post #12 of 20
Quote:
Originally Posted by GerryF View Post

So that i can ski on a weekly basis, I'm trying to get my GF more involved in skiing.  She's a novice at best.  She's willing to go a few times a year.  I was able to coax her into a trip to Breck next year.. 

Now the question:  should i/we invest in a pair of boots for her or continue to rent?

 

The key variable here is WHY she doesn't like skiing. If its because she gets pain from rental equipment, maybe a set of new boots is in order.

 

If its because she is terrified of heights and reports of injury, doesn't like going fast, doesn't like using up her whole weekend, or just plain has no interest in doing it, I don't see what new boots are going to do.  Either try to address the main problem, or find a way to get your skiing in without her.

 

My wife is a skier. But my major off-season activity is going to the lake and running stand-up jet skis. My wife will come with me one out of every 4 times and ride the one sit down I have for 15 minutes before going to shore and being done.  She tried to run a standup for 3 minutes before she gave up, hasn't tried since.  This means I do less riding than I would like.  Buying her a new jet ski isn't going to change any of that. Instead we try to find ways to make it work. She likes camping, so we spend lots of weekends camped on the lakeshore... :)

post #13 of 20
I'll give some slightly contrarian advice. Lessons aren't much fun until the passion is there. DO ski with her. DO give her tips. DO be patient, laugh, and have fun. DO stop for breaks, soak in the culture, take silly self portraits and post them up. If you can't enjoy this, she may not either. You dump kids at ski school on your vacation, not lovers biggrin.gif.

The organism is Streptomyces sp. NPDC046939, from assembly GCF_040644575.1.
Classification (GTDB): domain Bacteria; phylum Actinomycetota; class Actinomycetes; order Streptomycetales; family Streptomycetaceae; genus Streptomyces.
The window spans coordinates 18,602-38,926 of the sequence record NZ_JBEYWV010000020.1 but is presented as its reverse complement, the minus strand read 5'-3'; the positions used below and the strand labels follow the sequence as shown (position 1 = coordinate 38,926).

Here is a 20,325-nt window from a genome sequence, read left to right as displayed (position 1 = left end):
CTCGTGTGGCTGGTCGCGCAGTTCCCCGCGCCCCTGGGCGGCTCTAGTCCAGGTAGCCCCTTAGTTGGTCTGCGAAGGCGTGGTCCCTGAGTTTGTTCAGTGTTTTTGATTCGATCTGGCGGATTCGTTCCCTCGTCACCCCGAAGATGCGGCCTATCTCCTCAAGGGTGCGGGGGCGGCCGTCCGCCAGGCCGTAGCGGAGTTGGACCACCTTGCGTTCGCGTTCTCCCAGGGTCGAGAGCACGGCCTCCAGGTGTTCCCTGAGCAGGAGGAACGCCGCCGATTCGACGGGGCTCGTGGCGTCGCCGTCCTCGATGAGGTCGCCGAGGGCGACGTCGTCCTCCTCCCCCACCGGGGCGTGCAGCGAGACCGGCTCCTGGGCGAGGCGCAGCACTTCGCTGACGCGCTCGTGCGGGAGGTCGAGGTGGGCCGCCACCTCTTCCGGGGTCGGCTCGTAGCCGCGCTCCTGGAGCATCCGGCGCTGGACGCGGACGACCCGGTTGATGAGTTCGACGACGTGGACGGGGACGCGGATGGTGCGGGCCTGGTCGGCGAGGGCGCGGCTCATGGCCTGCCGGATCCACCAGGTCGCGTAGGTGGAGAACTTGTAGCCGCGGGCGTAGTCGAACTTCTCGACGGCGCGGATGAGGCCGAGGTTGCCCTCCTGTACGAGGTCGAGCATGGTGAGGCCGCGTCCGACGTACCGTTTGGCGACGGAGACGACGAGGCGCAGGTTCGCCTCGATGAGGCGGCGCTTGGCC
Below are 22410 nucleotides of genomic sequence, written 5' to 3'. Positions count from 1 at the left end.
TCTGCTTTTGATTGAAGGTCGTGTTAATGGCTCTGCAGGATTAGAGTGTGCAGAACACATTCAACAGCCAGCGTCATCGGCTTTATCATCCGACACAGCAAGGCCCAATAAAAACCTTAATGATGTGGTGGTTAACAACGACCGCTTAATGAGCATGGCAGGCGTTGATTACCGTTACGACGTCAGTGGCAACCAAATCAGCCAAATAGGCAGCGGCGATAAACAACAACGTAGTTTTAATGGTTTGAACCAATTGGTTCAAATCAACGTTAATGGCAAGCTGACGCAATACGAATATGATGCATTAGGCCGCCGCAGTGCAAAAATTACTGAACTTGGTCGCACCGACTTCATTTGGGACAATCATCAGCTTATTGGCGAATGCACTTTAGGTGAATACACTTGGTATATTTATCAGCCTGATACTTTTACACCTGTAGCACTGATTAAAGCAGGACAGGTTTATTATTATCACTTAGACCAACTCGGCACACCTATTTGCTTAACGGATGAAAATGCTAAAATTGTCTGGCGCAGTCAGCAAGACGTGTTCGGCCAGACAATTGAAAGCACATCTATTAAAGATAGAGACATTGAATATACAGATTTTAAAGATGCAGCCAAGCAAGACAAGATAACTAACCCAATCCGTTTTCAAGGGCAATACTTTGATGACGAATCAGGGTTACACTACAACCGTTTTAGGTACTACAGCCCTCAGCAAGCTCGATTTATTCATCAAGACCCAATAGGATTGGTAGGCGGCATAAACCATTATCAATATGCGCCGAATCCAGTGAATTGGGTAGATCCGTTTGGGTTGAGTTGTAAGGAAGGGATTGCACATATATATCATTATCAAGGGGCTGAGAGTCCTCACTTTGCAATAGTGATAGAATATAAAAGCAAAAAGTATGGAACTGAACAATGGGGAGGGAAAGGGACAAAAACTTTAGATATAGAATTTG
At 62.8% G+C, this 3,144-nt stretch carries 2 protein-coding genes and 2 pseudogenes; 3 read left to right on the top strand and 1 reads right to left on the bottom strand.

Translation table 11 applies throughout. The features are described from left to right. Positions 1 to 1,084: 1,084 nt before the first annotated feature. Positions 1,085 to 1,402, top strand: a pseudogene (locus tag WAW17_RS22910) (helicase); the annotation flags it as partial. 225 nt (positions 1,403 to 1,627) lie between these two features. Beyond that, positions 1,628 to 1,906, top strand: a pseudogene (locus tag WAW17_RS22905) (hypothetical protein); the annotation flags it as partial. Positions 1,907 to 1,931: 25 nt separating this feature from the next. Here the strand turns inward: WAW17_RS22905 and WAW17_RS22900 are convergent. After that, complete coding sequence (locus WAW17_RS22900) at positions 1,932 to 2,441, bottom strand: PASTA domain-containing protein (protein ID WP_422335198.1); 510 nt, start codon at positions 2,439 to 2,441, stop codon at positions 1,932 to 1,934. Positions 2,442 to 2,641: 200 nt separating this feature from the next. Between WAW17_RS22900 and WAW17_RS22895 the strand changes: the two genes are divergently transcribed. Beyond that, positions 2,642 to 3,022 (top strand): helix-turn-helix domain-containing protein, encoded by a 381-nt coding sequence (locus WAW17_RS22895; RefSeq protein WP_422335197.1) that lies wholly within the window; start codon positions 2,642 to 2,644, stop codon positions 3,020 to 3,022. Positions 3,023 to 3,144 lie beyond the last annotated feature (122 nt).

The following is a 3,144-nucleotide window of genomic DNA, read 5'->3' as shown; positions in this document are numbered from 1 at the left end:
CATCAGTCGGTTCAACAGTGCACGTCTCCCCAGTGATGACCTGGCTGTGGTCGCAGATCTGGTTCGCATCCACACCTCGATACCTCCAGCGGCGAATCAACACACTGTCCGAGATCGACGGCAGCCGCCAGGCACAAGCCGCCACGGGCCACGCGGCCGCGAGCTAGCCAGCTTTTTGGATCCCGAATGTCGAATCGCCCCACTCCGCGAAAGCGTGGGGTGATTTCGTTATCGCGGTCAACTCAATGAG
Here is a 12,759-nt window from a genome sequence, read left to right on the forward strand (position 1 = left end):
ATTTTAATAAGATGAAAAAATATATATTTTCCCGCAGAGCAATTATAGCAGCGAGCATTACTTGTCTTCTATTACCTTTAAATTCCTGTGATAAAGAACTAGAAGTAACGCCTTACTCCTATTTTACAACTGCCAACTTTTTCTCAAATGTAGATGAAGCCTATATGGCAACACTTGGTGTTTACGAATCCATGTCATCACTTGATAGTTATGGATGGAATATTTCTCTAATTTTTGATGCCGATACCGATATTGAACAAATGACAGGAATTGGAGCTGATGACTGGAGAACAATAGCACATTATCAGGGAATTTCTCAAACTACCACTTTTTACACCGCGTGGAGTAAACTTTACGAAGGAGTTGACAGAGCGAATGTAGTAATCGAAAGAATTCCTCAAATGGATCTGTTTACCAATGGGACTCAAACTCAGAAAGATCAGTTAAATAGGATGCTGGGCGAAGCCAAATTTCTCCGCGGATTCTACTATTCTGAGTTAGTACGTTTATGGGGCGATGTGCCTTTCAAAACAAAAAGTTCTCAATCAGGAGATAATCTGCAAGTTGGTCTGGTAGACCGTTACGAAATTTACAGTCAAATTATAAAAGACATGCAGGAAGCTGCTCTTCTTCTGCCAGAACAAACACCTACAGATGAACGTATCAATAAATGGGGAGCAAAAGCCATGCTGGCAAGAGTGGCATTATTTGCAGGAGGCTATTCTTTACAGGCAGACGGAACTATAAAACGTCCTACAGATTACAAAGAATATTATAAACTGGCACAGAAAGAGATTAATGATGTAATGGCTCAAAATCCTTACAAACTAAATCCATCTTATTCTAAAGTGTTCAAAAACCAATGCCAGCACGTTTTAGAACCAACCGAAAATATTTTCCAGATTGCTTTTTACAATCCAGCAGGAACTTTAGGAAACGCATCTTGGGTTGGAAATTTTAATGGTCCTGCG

And yes, boots and good technical outerwear that she looks good in will go a long way.
post #14 of 20
This was my wife's first year to ski. After she tried it a few times and I knew she loved it, I made it a priority (#1), for her to get boots. She has, and of course they were brutal to begin with, but I believe we have the kinks worked out of them. If she wasn't so sure she loved skiing, I wouldn't have.

Anyone that skis more than 3 days a year should own boots. iMO.
post #15 of 20
post #16 of 20
Quote:
Originally Posted by NayBreak View Post

I'll give some slightly contrarian advice. Lessons aren't much fun until the passion is there. DO ski with her. DO give her tips. DO be patient, laugh, and have fun. DO stop for breaks, soak in the culture, take silly self portraits and post them up. If you can't enjoy this, she may not either. You dump kids at ski school on your vacation, not lovers biggrin.gif.

And yes, boots and good technical outerwear that she looks good in will go a long way.